• Power transformations (sqrt, log, box-cox)
      • Normalization (min-max, z-score, log, linear)
    2. Temporal
      • Month (can be further processed as a categorical feature)
      • Part of day (4/6/8-hour intervals)
      • Weekend flag
      • Holiday flag
    3. Categorical
      • One-hot encoding (best with nominal data, where categories don’t have any underlying order)
      • Encode from categorical to numerical (best for ordinal data, where categories do have underlying order)
    4. Text
      • TF (Term Frequency) or TFIDF (Term Frequency Inverse Document Frequency)
      • Using NLP libraries like SpaCy to perform lemmatization, tokenization, grammatical error corrections, etc.
      • Cosine similarity for document matching
      • Topic Modeling
      • Document Clustering
      • Count mentions/hashtags when processing twitter feeds
    5. Location
      • Altitude
      • Distance from the coast
      • Weather features (if the data contains date/time features)
    6. Proper feature elimination – Too many features can add noise to the model, and worsen your results. You can perform the following steps to pick/eliminate features –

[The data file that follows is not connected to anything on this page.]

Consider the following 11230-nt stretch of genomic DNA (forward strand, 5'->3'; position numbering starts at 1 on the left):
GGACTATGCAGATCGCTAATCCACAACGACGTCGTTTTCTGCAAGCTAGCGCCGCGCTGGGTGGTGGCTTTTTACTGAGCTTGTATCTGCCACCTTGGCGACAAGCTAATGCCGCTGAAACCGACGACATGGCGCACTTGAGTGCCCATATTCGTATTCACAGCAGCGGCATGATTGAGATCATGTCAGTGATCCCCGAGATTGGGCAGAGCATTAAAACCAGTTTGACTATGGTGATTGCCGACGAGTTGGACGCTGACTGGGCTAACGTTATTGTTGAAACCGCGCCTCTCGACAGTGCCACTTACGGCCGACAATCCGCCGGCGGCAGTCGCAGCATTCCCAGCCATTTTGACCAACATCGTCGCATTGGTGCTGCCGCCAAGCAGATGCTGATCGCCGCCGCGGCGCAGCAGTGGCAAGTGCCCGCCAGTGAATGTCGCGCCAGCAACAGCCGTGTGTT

• ACF (Autocorrelation Function) and PACF (Partial Autocorrelation Function) plots can be used to determine which lagged features should be used.
      • PCA (Principal Component Analysis) can be used to reduce dimensionality while minimizing information loss.
      • RFE (Recursive Feature Elimination) can be used to remove features which aren’t contributing to accuracy.
      • Use correlation/chi-square tests to eliminate features.

On a departing note, most of these points mentioned above need additional time and effort. However, they are all worth spending time on since they can inherently make or break your project. At the end of the day, it comes down to prioritizing speed in a PoC, or leaving no stone unturned in a full-fledged project.

~ Riaz Moradian

Senior Consultant